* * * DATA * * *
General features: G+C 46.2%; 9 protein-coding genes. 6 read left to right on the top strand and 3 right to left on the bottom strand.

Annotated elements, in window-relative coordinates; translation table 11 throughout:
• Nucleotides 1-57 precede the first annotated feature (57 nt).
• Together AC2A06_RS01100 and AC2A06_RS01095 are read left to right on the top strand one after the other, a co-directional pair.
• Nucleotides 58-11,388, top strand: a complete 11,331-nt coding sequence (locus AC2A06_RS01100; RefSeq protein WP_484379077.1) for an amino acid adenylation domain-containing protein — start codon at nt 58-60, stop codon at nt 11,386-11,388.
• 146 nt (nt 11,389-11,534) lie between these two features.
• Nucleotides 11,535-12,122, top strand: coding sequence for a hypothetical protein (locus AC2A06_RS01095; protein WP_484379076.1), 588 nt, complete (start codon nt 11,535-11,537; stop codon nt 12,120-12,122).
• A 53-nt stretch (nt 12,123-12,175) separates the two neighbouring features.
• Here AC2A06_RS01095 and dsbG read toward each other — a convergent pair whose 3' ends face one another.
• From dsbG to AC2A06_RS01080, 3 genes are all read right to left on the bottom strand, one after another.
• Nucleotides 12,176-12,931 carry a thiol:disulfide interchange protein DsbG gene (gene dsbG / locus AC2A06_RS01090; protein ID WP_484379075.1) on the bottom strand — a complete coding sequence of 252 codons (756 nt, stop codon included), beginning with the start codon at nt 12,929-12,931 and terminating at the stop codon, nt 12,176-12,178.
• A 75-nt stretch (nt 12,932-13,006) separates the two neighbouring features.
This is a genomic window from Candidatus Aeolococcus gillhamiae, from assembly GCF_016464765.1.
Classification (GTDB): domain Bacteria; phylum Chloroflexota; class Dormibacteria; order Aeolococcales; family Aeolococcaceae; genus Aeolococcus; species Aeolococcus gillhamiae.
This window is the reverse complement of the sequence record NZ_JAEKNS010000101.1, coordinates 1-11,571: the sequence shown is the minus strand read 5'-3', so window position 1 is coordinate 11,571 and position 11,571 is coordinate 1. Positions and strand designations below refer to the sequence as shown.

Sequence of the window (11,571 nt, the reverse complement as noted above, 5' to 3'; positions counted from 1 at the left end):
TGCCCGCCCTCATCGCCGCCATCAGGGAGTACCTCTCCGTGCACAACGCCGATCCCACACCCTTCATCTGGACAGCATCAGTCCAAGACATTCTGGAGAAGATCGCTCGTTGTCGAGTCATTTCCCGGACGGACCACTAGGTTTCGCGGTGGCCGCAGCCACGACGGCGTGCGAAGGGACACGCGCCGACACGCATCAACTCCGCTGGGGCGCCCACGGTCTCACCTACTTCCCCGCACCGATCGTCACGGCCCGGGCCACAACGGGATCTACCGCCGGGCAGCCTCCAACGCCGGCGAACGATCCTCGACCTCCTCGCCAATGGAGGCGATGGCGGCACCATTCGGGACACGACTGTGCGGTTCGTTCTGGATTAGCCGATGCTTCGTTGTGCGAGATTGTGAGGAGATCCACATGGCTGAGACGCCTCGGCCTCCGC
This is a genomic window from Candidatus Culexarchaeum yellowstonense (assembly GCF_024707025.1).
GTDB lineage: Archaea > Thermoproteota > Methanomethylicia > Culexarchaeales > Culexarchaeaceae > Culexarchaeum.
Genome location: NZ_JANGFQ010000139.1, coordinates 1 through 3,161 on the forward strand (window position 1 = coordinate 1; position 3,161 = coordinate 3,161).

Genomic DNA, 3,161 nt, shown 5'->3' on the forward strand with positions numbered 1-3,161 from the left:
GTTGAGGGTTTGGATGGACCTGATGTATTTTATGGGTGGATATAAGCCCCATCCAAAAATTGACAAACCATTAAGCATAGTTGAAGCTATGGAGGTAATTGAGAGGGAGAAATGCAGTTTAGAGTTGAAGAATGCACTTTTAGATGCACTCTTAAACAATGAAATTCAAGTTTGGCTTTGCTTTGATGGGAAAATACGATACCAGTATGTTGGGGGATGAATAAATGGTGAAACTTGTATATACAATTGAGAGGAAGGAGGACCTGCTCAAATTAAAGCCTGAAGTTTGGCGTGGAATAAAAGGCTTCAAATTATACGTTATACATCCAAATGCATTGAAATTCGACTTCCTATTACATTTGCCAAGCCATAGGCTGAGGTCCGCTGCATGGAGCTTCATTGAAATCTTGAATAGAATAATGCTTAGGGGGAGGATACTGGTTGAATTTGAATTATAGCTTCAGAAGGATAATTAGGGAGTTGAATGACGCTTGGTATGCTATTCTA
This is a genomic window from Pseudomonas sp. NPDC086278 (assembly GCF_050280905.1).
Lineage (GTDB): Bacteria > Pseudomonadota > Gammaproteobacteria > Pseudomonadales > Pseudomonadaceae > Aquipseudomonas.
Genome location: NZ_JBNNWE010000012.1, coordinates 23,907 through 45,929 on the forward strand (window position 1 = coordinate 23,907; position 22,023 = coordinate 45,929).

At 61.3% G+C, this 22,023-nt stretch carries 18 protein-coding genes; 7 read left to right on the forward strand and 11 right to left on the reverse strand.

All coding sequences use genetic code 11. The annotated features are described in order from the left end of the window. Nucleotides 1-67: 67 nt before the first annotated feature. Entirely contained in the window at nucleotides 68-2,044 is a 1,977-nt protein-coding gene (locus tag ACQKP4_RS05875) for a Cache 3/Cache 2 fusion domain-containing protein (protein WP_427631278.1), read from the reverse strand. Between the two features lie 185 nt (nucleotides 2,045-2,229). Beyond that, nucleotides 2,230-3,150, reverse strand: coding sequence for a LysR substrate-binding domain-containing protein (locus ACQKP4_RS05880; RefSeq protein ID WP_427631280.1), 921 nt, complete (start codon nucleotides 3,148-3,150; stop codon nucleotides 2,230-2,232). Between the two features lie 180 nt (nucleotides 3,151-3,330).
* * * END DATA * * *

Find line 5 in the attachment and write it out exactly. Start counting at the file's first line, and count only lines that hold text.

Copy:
• Nucleotides 58-11,388, top strand: a complete 11,331-nt coding sequence (locus AC2A06_RS01100; RefSeq protein WP_484379077.1) for an amino acid adenylation domain-containing protein — start codon at nt 58-60, stop codon at nt 11,386-11,388.